In a sad start to the new season, many of the events throughout Japan featuring one of the symbols of autumn, the lowly sanma (mackerel pike or Pacific saury), had to be canceled or postponed because of poor catches. At the beginning of September the catch was only 20 percent of that of the previous year and prices skyrocketed. The simple meal of grilled sanma, rice and miso soup, emblematic of ordinary life, is no longer quite so ordinary.
Most blame the decline in sanma catches on warmer waters than usual off Japan and hope for a recovery later in the season. However, the decrease started last year and may be part of larger shifts in fish populations due to long-term climate change.
While sanma may be on its way to becoming a delicacy, under the pressure of the prolonged recession Japanese consumers are also changing their attitude to fish previously considered unfit for the dinner table. Unwanted varieties of fish as well as those rejected for reasons of size or appearance reportedly make up as much as 30 percent of the catch in the nets of commercial fishermen. Until recently they have been dumped or used in animal feed. There is nothing wrong with their taste, however, and now a movement is emerging to market them for use as fried fish in bentos or as side dishes at izakaya.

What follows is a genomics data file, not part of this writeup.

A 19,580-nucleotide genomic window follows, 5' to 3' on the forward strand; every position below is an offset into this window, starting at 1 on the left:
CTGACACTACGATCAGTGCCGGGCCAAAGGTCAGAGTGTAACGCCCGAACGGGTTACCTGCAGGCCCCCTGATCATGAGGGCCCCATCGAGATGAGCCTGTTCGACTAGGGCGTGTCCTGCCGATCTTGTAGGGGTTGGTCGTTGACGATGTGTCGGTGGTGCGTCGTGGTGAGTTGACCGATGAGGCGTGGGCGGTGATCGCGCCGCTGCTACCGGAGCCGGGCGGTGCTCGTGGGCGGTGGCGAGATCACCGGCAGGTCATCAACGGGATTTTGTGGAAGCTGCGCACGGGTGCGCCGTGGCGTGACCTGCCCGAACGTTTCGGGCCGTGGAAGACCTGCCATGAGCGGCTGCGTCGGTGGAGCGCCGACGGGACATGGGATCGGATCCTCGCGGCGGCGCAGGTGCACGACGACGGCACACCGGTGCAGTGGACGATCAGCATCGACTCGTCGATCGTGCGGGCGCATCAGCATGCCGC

In another sign of the times, supermarkets and department stores have turned to wake-ari sales of less-than-perfect merchandise — canned goods nearing their expiration date, fruit slightly marred in appearance, unsold end-of-season clothing — to lure customers back from discount and outlet stores and Internet shopping, at the risk of driving prices even lower.
Similarly, customers are no longer automatically rushing to appliance stores to buy the latest-model washing machine, flat-screen TV or digital camera. Instead, they are comparing prices on the Internet and often settling for an older model without all the bells and whistles. One wonders if they will ever go back to the days of buying designer handbags and hundred-dollar melons as a matter of course, even if the economy does pick up once again.
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